RIVERSIDE – A Second Amendment Seminar, held three days after California’s Primary election, which featured Riverside County Sheriff Stan Smith as a panelist has drawn the ire of Sniff’s opponent in the upcoming November election.
“It was definitely a political ploy to try and garner Second Amendment votes,” Chad Bianco told Uken Report. “The election was not talked about so they could defeat the political speech argument.”
The June 8 meeting was held in the Board of Supervisors Chambers at the County Administration Center. The request was made at the behest of First District Supervisor Kevin Jeffries. The event was hosted by the Riverside Lincoln Club and USA Tactical Depot to discuss the latest rules and regulations as they pertain to firearms.
Sniff was one of five members on the discussion panel.
After a contentious, drama-filled, and costly primary election in which the two exchanged insults and hurtful remarks, Bianco, as of June 19, lead the pack of contenders with 106,668 votes, or 36.29 percent, according to the Riverside County Registrar of Voters. Sniff has 93,642 votes, or 31.86 percent. The two go head-to-head in November.
“He has neglected the legitimate concerns of residents for years,” Bianco said of Sniff. “Since he took a major hit in the polls concerning this issue he is attempting damage control.”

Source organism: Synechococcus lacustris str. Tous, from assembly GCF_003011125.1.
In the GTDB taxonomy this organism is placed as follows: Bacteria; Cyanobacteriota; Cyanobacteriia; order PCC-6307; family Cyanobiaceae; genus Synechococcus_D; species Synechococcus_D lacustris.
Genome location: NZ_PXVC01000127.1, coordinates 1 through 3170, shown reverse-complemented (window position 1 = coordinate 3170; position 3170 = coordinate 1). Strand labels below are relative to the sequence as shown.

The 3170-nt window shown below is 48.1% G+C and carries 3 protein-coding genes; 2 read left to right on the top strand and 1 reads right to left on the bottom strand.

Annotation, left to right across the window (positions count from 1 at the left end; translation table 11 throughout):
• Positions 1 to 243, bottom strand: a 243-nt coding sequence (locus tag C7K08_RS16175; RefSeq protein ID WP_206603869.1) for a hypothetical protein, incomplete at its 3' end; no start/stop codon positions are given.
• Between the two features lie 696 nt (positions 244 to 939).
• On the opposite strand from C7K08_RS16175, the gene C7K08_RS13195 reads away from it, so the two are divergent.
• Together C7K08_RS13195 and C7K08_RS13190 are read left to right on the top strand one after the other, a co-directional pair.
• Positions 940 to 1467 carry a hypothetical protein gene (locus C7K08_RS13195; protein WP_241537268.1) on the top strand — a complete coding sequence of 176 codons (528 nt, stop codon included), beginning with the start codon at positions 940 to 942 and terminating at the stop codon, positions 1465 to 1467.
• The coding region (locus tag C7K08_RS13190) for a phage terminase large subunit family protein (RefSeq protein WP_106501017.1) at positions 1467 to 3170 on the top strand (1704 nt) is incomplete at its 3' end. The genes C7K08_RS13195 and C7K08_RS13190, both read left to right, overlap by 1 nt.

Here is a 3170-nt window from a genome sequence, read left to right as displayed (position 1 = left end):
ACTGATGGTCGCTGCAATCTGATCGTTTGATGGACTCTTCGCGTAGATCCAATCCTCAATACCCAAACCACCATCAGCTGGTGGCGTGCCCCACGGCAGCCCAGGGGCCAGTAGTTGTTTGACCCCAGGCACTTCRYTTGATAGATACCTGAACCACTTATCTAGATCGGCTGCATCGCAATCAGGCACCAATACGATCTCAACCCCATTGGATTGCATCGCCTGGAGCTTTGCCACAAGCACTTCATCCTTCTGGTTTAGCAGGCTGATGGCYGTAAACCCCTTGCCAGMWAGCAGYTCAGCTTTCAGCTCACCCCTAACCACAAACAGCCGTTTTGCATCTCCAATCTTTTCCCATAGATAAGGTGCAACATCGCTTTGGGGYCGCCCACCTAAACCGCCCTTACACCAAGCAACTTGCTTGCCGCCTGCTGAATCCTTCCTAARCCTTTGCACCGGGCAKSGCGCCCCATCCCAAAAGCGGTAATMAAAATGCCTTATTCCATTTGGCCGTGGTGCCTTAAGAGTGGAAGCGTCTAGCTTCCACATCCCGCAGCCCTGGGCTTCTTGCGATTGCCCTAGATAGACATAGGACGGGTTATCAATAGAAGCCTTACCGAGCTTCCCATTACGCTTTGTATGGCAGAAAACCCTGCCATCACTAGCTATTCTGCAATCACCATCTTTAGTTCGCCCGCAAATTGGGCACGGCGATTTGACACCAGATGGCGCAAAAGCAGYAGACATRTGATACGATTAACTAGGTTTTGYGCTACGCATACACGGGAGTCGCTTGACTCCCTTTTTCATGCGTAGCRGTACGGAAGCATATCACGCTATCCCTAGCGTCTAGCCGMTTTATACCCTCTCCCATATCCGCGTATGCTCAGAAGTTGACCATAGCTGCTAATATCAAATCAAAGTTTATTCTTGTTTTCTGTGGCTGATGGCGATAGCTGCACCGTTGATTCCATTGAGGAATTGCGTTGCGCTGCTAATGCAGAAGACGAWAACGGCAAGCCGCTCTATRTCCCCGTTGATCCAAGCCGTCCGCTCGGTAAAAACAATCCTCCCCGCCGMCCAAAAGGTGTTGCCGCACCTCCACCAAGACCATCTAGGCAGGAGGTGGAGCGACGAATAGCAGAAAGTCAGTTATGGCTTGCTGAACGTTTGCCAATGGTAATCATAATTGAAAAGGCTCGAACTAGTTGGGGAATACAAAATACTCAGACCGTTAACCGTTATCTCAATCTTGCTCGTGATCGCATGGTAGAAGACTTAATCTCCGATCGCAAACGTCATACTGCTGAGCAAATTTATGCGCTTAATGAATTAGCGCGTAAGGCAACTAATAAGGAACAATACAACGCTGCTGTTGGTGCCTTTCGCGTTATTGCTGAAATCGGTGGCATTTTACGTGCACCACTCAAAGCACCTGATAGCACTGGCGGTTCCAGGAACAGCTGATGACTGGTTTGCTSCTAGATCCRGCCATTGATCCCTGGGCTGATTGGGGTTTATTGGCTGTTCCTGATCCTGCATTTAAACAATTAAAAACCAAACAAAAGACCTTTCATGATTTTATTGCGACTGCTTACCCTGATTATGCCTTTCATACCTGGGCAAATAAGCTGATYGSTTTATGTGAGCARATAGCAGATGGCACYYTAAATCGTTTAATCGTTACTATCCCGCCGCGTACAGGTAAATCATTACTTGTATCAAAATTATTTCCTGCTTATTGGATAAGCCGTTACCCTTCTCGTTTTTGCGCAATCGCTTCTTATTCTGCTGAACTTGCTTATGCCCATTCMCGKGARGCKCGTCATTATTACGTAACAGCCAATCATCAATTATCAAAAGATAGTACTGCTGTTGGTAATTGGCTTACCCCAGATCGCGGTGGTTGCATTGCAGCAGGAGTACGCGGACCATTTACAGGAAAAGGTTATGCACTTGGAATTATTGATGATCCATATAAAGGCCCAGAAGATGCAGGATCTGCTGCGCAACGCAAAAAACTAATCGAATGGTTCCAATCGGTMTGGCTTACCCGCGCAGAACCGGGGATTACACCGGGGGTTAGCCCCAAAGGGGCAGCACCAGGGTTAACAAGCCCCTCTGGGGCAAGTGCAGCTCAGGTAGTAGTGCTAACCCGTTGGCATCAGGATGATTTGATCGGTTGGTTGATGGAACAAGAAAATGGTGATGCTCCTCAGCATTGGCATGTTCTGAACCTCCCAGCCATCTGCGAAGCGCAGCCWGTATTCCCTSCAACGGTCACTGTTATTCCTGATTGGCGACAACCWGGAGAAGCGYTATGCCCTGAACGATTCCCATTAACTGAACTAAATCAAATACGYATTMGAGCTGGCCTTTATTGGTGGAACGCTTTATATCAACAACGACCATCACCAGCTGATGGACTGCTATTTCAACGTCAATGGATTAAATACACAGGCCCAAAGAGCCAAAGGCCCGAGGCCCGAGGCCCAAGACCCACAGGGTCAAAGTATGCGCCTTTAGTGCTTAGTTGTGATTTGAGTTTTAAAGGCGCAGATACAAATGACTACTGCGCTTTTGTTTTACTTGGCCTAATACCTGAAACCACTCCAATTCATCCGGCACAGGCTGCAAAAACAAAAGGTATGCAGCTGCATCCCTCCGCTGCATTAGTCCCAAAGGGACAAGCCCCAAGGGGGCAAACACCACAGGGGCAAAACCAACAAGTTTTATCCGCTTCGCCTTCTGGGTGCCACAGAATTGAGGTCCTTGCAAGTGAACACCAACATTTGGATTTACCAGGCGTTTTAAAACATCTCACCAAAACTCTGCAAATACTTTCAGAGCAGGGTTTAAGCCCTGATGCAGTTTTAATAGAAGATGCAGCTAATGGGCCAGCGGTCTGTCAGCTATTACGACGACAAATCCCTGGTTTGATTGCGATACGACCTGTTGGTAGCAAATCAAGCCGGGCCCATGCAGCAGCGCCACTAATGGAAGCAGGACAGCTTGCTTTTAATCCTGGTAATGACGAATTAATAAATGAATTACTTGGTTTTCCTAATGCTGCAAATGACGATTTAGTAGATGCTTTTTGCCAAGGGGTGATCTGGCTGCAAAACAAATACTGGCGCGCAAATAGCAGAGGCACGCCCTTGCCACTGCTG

That is simply not the case, Sniff told Uken Report. The Second Amendment Seminar was set up and promoted three to four weeks before the election and results tallied.
“The purpose was to talk about the maze of gun laws that currently exist and the news ones currently making their way through the Legislature,” Sniff said, adding that he routinely and frequently talks to groups about the complex rules and regulations regarding guns.
“There’s lot of angst in the firearm community, especially when it comes to concealed weapons,” Sniff said.
Sniff was appointed by the Board of Supervisors 11 years ago to fill a vacancy, won a full term in 2010 and handily bested Bianco in 2014.
Some members of the public questioned the use of the County Commission Chambers for a gun seminar and asked whether “Black Lives Matter” or “Moms Demand Action for Gun Sense in America” could also hold events in the Chambers.
“I believe the meeting you mention was not viewed as a non-county event because of the attendance by multiple county elected officials,” said Ray Smith, public information officer for Riverside County.
Any community group can submit a request to hold a meeting in a county facility and Board policy H-20 (attached) outlines the requirements and approvals that are needed, Smith said. The Facilities Management Division of the Economic Development Agency probably is the best, first contact for any group interested in using a county facility to hold a non-county meeting. The contact information is:
EDA, 3403 10th Street, Suite 400, Riverside, CA 92501
You may read the full policy here.